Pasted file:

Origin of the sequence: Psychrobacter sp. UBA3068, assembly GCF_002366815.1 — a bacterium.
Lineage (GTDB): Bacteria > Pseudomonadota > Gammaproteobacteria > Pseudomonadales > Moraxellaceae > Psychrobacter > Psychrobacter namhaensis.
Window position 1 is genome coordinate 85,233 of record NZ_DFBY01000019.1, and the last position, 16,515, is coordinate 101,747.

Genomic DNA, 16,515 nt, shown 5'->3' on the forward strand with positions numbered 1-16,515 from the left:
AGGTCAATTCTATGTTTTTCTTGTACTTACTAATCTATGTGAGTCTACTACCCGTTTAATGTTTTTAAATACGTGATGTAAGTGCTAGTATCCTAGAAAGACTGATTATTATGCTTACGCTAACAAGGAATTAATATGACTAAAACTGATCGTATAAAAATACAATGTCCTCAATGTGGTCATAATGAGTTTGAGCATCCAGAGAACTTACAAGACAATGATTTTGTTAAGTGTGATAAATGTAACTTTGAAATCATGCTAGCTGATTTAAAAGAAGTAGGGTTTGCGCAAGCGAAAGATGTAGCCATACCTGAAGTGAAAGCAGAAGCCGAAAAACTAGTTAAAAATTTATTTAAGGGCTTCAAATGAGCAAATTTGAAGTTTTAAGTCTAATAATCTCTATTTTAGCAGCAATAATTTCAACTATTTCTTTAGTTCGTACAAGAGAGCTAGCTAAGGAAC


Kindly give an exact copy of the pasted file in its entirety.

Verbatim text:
Origin of the sequence: Psychrobacter sp. UBA3068, assembly GCF_002366815.1 — a bacterium.
Lineage (GTDB): Bacteria > Pseudomonadota > Gammaproteobacteria > Pseudomonadales > Moraxellaceae > Psychrobacter > Psychrobacter namhaensis.
Window position 1 is genome coordinate 85,233 of record NZ_DFBY01000019.1, and the last position, 16,515, is coordinate 101,747.

Genomic DNA, 16,515 nt, shown 5'->3' on the forward strand with positions numbered 1-16,515 from the left:
AGGTCAATTCTATGTTTTTCTTGTACTTACTAATCTATGTGAGTCTACTACCCGTTTAATGTTTTTAAATACGTGATGTAAGTGCTAGTATCCTAGAAAGACTGATTATTATGCTTACGCTAACAAGGAATTAATATGACTAAAACTGATCGTATAAAAATACAATGTCCTCAATGTGGTCATAATGAGTTTGAGCATCCAGAGAACTTACAAGACAATGATTTTGTTAAGTGTGATAAATGTAACTTTGAAATCATGCTAGCTGATTTAAAAGAAGTAGGGTTTGCGCAAGCGAAAGATGTAGCCATACCTGAAGTGAAAGCAGAAGCCGAAAAACTAGTTAAAAATTTATTTAAGGGCTTCAAATGAGCAAATTTGAAGTTTTAAGTCTAATAATCTCTATTTTAGCAGCAATAATTTCAACTATTTCTTTAGTTCGTACAAGAGAGCTAGCTAAGGAAC